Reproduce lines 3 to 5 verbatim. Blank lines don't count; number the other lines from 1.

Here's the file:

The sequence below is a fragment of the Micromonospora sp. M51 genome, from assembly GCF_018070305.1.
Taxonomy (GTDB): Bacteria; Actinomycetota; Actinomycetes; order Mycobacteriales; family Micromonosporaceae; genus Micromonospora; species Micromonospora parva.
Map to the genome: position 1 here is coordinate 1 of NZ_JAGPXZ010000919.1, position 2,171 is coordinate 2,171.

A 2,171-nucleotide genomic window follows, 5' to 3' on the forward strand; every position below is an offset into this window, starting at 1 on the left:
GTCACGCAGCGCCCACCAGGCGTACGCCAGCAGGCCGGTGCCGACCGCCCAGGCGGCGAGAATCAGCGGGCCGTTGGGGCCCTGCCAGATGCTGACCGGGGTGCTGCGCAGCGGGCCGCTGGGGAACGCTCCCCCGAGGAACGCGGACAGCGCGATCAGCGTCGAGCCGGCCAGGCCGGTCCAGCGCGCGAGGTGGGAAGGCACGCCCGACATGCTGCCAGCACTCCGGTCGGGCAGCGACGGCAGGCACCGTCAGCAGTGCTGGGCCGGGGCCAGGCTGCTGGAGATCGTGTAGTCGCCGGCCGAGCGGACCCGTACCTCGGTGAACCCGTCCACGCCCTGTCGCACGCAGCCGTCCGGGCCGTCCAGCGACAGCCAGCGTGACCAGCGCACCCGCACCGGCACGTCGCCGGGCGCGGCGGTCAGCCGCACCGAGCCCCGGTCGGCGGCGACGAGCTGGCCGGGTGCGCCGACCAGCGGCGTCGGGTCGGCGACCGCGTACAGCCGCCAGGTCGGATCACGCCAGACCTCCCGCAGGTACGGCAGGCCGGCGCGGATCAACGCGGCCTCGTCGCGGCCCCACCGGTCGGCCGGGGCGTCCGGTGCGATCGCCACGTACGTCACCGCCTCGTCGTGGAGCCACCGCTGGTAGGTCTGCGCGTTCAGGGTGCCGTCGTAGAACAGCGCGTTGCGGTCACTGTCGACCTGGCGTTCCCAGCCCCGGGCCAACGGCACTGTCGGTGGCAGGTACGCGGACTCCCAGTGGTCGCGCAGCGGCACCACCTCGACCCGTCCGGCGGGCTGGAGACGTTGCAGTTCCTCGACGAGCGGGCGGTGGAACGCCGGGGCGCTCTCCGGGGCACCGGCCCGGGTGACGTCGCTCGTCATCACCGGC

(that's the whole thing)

Map to the genome: position 1 here is coordinate 1 of NZ_JAGPXZ010000919.1, position 2,171 is coordinate 2,171.

A 2,171-nucleotide genomic window follows, 5' to 3' on the forward strand; every position below is an offset into this window, starting at 1 on the left:
GTCACGCAGCGCCCACCAGGCGTACGCCAGCAGGCCGGTGCCGACCGCCCAGGCGGCGAGAATCAGCGGGCCGTTGGGGCCCTGCCAGATGCTGACCGGGGTGCTGCGCAGCGGGCCGCTGGGGAACGCTCCCCCGAGGAACGCGGACAGCGCGATCAGCGTCGAGCCGGCCAGGCCGGTCCAGCGCGCGAGGTGGGAAGGCACGCCCGACATGCTGCCAGCACTCCGGTCGGGCAGCGACGGCAGGCACCGTCAGCAGTGCTGGGCCGGGGCCAGGCTGCTGGAGATCGTGTAGTCGCCGGCCGAGCGGACCCGTACCTCGGTGAACCCGTCCACGCCCTGTCGCACGCAGCCGTCCGGGCCGTCCAGCGACAGCCAGCGTGACCAGCGCACCCGCACCGGCACGTCGCCGGGCGCGGCGGTCAGCCGCACCGAGCCCCGGTCGGCGGCGACGAGCTGGCCGGGTGCGCCGACCAGCGGCGTCGGGTCGGCGACCGCGTACAGCCGCCAGGTCGGATCACGCCAGACCTCCCGCAGGTACGGCAGGCCGGCGCGGATCAACGCGGCCTCGTCGCGGCCCCACCGGTCGGCCGGGGCGTCCGGTGCGATCGCCACGTACGTCACCGCCTCGTCGTGGAGCCACCGCTGGTAGGTCTGCGCGTTCAGGGTGCCGTCGTAGAACAGCGCGTTGCGGTCACTGTCGACCTGGCGTTCCCAGCCCCGGGCCAACGGCACTGTCGGTGGCAGGTACGCGGACTCCCAGTGGTCGCGCAGCGGCACCACCTCGACCCGTCCGGCGGGCTGGAGACGTTGCAGTTCCTCGACGAGCGGGCGGTGGAACGCCGGGGCGCTCTCCGGGGCACCGGCCCGGGTGACGTCGCTCGTCATCACCGGC